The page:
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Android on x86: Java Native Interface and the Android Native Development Kit

One of Java's greatest advantages is that its design allows for cross-platform capability. This feature, however, is also a bug with regard to other aspects of programming. It is constrained in its interaction with the local machine, and thus the local machine instructions cannot be utilized to achieve the full performance potential of the machine. To ameliorate this weakness, there is the Java Native Interface, a Java platform that interacts with the machine on the local level. It can be employed to allow the use of legacy code and more interaction with the hardware for efficient performance. This article explores the JNI workflow, provides code examples of how Java calls in both C and C++, and introduces the Android Native Development Kit (NDK), which compiles the C/C++ code into applications that can run on an Android device.


This article focuses on the capabilities of the Java Native Interface, which overcomes the limitations of Java by allowing Java code and native code software collaborate and share resources. We introduce the basic workflow of JNI, and then provide instructions and code examples for the general framework of a C/C++ function call via a JNI and Java program, noting the slight variations that exist between C and C++. The Android NDK is also introduced and explained. By the end of the article, a developer should understand how to utilize both JNI and NDK on Android devices.  

JNI Introduction

We know that Java applications do not run directly on the hardware, but actually run in a virtual machine. The source code of an application is not compiled to get the hardware instructions, but is instead compiled to get the interpretation of a virtual machine to execute code. For example, Android applications run in the Dalvik virtual machine; its compiled code is executable code for the Dalvik virtual machine in DEX format. This feature means that Java runs on the virtual machine and actually ensures its cross-platform capability: that is, its "compile once, run anywhere" feature. This cross-platform capability of Java causes it to be less connected to and limits its interaction with the local machine's various internal components, making it difficult to use the local machine instructions to utilize the performance potential of the machine. It is difficult to take advantage of locally based instructions to run a huge existing software library, and thus functionality and performance are limited.

Is there a way to make Java code and native code software collaborate and share resources? The answer is yes: the Java Native Interface (JNI), which is an implementation method of a Java local operation. JNI is a Java platform defined as the Java standard to interact with the code on the local platform (It is generally known as the host platform. But this article is about the mobile platform, and in order to distinguish it from the mobile cross-development host, we have renamed it the local platform). The so-called "interface" includes two directions, one is Java code to call native functions (methods), and the other is local application calls to the Java code. Relatively speaking, the former method is used more in Android application development. So we will put our emphasis on the approach in which Java code calls native functions.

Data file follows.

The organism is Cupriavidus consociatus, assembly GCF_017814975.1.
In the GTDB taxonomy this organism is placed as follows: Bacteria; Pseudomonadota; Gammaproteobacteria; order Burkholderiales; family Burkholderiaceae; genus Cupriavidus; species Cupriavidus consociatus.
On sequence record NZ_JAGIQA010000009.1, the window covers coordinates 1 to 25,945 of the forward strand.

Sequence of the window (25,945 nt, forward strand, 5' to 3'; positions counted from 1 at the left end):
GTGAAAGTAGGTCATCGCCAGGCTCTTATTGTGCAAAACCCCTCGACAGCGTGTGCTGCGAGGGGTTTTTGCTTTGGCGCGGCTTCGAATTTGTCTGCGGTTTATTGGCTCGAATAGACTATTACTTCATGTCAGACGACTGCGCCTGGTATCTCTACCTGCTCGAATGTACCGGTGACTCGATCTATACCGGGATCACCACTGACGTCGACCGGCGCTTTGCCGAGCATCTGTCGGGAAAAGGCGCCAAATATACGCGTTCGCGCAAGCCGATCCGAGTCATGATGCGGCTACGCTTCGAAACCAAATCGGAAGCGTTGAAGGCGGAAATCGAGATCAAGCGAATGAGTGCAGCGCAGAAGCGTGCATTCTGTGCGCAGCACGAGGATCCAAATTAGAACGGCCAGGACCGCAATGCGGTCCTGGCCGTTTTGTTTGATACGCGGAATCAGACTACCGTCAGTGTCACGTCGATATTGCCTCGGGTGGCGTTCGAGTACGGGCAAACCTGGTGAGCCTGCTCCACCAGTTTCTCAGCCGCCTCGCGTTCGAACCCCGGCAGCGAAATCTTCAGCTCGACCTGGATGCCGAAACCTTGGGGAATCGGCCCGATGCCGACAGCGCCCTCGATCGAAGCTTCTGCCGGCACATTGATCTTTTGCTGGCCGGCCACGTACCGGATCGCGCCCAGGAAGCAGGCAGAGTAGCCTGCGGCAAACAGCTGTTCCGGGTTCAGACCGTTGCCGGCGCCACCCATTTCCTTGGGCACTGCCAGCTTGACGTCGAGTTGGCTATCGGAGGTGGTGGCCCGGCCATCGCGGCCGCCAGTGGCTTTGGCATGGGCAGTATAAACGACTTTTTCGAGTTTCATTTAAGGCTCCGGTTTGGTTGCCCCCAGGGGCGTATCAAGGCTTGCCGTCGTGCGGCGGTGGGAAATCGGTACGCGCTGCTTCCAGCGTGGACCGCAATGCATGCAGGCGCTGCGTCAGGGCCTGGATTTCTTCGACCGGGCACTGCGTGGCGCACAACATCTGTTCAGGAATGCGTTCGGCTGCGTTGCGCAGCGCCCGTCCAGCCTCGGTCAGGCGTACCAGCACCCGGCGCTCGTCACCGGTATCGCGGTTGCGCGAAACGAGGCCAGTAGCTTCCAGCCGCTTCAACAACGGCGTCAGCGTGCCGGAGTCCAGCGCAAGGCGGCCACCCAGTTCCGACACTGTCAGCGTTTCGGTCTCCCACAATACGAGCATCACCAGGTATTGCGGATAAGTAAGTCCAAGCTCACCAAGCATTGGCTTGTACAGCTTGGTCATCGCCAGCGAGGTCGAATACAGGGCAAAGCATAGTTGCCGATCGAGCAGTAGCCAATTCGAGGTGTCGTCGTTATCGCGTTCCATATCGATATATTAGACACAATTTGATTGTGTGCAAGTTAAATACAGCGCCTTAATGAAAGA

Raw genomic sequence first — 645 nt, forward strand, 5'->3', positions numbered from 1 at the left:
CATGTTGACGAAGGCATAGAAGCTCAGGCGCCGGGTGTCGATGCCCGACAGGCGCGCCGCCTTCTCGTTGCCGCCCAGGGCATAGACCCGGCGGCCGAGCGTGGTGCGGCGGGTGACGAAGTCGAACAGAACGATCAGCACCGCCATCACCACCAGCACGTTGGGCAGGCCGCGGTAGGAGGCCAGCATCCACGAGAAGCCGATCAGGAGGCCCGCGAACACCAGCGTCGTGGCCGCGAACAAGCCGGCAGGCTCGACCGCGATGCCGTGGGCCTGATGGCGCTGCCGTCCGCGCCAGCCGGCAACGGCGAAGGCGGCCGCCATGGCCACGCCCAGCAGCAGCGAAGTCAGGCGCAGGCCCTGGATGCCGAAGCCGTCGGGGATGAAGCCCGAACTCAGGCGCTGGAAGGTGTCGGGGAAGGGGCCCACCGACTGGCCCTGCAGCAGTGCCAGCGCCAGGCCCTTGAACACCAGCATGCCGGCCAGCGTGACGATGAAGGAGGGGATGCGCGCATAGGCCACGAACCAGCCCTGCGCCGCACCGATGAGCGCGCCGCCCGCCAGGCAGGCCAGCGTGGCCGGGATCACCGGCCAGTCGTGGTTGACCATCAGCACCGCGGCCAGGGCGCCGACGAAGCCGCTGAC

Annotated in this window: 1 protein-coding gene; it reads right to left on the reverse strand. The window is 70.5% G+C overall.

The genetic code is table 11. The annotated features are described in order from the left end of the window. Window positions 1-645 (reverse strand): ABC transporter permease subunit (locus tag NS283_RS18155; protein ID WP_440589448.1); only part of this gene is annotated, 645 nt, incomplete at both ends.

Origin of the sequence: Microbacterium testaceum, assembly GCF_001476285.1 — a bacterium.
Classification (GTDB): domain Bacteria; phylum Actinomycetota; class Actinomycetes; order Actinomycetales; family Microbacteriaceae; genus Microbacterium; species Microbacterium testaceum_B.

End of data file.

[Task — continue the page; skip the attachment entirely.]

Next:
The way Java calls native functions through JNI is to have the local method stored in the form of library files. For example, on a Windows platform the files are in .dll file format, in the Unix/Linux machine the files are in .so file format. By an internal method of calling the local library file, it enables Java to establish close contact with the local machine and is called the system-level approach for various interfaces.

JNI usually has two usage scenarios: first, to be able to use legacy code (for example C/C++, Delphi, and other development tools); second, to more directly interact with the hardware for better performance. We will see some of this as we go through the article.

JNI general workflow is as follows: Java initiates calls so that the local function's side code (such as a function written in C/C++) runs. This time the object is passed over from the Java side, and run at a local function completion. After finishing running a local function, the value of the result is returned to the Java code. Here JNI is an adapter, completing mapping between the variables and functions (Java methods) between the Java language and native compiled languages (such as C/C++). We know that Java and C/C++ are very different in function prototype definitions and variable types. In order to make the two match, JNI provides a jni.h file to complete the mapping between the two. This process is shown in Figure 1.